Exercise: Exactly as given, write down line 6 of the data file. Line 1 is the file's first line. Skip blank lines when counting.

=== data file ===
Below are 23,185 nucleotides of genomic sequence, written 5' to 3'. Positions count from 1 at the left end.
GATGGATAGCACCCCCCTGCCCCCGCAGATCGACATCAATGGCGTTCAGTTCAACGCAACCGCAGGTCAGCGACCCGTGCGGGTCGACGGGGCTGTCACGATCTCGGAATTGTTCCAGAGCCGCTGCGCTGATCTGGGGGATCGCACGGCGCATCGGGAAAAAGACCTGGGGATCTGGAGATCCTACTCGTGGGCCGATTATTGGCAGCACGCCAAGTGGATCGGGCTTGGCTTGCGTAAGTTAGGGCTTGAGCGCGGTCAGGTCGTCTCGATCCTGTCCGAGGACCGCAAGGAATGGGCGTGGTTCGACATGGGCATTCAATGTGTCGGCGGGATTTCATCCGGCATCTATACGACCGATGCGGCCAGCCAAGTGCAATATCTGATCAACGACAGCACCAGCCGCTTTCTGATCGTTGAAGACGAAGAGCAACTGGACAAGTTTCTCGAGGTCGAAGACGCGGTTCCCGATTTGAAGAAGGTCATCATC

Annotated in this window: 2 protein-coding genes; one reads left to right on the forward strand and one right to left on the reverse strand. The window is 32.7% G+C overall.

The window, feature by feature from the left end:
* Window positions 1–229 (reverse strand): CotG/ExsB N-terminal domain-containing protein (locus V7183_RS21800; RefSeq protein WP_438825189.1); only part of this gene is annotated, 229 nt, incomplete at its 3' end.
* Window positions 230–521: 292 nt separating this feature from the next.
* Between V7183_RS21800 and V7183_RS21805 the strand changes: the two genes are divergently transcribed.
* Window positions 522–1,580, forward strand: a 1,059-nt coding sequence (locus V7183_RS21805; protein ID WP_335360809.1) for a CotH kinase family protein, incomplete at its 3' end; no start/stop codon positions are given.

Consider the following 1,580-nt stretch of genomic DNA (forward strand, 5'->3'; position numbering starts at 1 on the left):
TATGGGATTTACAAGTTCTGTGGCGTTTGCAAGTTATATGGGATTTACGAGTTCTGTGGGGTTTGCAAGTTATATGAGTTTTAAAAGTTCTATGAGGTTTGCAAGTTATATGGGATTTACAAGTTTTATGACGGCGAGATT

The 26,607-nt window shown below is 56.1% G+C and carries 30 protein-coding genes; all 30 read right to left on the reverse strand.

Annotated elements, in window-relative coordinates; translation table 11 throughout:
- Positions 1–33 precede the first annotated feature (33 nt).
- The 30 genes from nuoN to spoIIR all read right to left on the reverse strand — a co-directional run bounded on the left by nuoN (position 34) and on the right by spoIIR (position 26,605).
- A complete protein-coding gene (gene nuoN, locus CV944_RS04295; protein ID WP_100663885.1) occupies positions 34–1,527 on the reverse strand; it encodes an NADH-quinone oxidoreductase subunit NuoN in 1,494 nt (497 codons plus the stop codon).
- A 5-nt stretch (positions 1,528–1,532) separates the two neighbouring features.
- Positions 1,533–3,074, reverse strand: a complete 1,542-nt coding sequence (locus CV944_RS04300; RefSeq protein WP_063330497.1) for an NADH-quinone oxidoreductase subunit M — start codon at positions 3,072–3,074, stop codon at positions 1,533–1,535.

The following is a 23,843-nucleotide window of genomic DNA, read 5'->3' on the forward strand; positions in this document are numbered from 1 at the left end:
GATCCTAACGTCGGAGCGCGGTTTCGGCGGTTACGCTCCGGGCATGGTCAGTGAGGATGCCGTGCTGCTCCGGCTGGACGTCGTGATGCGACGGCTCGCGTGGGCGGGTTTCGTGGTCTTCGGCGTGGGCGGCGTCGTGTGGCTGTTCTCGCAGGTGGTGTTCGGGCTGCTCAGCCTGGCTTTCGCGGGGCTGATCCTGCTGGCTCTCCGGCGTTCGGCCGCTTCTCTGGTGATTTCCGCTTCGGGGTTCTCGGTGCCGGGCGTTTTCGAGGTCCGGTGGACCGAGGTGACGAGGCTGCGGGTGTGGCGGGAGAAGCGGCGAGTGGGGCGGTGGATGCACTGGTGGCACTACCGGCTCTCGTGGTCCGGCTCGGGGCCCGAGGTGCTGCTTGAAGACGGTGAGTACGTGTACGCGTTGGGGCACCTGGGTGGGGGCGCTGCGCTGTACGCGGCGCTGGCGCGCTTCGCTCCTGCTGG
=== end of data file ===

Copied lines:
* Window positions 230–521: 292 nt separating this feature from the next.